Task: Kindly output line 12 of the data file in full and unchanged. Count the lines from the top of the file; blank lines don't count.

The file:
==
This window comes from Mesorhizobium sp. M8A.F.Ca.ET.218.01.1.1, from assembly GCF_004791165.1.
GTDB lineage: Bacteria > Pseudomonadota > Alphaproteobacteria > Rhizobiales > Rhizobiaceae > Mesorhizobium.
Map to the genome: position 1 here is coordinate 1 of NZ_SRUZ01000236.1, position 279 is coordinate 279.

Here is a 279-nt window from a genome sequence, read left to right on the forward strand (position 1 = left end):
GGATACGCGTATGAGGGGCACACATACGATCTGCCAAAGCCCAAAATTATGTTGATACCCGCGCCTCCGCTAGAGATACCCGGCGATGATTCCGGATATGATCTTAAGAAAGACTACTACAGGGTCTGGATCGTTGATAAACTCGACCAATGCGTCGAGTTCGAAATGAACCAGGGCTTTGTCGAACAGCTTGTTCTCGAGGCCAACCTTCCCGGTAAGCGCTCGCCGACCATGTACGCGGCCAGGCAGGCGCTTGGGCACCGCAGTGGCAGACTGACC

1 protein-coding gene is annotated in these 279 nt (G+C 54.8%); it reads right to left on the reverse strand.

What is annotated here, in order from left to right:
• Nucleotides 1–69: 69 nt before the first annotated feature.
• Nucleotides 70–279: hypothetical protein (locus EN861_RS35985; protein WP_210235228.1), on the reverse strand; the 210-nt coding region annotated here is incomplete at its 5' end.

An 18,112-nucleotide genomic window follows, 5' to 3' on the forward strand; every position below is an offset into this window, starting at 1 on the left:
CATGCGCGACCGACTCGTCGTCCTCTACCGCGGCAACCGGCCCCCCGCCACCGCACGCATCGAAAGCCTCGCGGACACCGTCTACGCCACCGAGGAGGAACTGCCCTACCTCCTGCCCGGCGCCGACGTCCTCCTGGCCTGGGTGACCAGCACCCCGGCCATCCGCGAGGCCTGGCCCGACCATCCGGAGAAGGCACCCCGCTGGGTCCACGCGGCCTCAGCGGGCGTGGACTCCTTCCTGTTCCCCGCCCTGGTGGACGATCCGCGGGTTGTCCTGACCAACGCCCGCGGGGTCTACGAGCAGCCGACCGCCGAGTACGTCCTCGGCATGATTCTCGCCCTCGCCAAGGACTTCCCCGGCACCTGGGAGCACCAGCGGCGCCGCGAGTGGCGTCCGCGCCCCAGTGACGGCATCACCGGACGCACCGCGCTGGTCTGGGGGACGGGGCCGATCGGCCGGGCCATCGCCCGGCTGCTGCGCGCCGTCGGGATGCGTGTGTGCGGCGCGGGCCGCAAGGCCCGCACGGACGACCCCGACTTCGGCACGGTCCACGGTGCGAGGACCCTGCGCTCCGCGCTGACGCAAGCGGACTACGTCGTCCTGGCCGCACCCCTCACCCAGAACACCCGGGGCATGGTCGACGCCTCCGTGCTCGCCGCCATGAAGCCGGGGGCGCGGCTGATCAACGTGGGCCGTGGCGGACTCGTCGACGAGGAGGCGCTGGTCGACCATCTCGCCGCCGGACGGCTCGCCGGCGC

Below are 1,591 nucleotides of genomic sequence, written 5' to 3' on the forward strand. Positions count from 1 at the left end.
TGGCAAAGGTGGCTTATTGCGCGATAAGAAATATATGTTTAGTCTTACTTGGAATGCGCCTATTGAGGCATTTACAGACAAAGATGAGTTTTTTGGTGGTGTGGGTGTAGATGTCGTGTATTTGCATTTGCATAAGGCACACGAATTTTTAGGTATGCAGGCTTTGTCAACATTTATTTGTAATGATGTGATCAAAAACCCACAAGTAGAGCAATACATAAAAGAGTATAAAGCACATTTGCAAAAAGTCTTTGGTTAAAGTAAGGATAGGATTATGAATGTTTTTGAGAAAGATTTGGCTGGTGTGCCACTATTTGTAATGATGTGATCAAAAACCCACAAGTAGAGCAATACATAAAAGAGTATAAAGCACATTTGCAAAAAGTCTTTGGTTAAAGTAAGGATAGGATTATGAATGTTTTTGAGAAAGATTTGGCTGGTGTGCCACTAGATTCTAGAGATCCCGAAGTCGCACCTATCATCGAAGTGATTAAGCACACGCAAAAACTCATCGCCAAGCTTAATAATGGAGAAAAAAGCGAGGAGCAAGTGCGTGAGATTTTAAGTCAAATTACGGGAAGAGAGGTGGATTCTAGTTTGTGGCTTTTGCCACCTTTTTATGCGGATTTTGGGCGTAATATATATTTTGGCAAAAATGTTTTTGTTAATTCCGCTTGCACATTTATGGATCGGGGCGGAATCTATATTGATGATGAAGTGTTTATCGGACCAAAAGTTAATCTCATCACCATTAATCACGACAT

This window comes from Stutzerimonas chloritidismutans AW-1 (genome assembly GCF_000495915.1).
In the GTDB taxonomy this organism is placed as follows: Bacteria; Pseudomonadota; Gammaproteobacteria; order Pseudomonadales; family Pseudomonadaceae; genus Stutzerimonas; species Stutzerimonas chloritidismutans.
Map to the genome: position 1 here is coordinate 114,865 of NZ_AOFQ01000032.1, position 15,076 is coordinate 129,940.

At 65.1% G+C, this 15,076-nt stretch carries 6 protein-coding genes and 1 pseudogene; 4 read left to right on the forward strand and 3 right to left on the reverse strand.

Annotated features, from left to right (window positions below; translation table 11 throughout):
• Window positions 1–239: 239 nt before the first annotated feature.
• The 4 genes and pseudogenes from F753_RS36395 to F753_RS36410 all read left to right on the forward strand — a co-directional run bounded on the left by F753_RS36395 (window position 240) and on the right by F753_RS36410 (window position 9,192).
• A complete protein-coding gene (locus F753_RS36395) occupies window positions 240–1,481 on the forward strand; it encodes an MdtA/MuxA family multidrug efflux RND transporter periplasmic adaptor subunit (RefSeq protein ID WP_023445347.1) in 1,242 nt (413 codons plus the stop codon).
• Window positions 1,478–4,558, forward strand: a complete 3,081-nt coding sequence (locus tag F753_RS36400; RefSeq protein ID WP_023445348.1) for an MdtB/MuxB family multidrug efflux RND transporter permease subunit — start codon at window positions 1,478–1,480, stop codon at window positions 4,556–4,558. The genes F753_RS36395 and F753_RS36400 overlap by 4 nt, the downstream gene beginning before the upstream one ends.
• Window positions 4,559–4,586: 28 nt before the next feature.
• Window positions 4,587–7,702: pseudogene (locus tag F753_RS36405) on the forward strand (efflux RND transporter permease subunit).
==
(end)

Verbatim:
Below are 1,591 nucleotides of genomic sequence, written 5' to 3' on the forward strand. Positions count from 1 at the left end.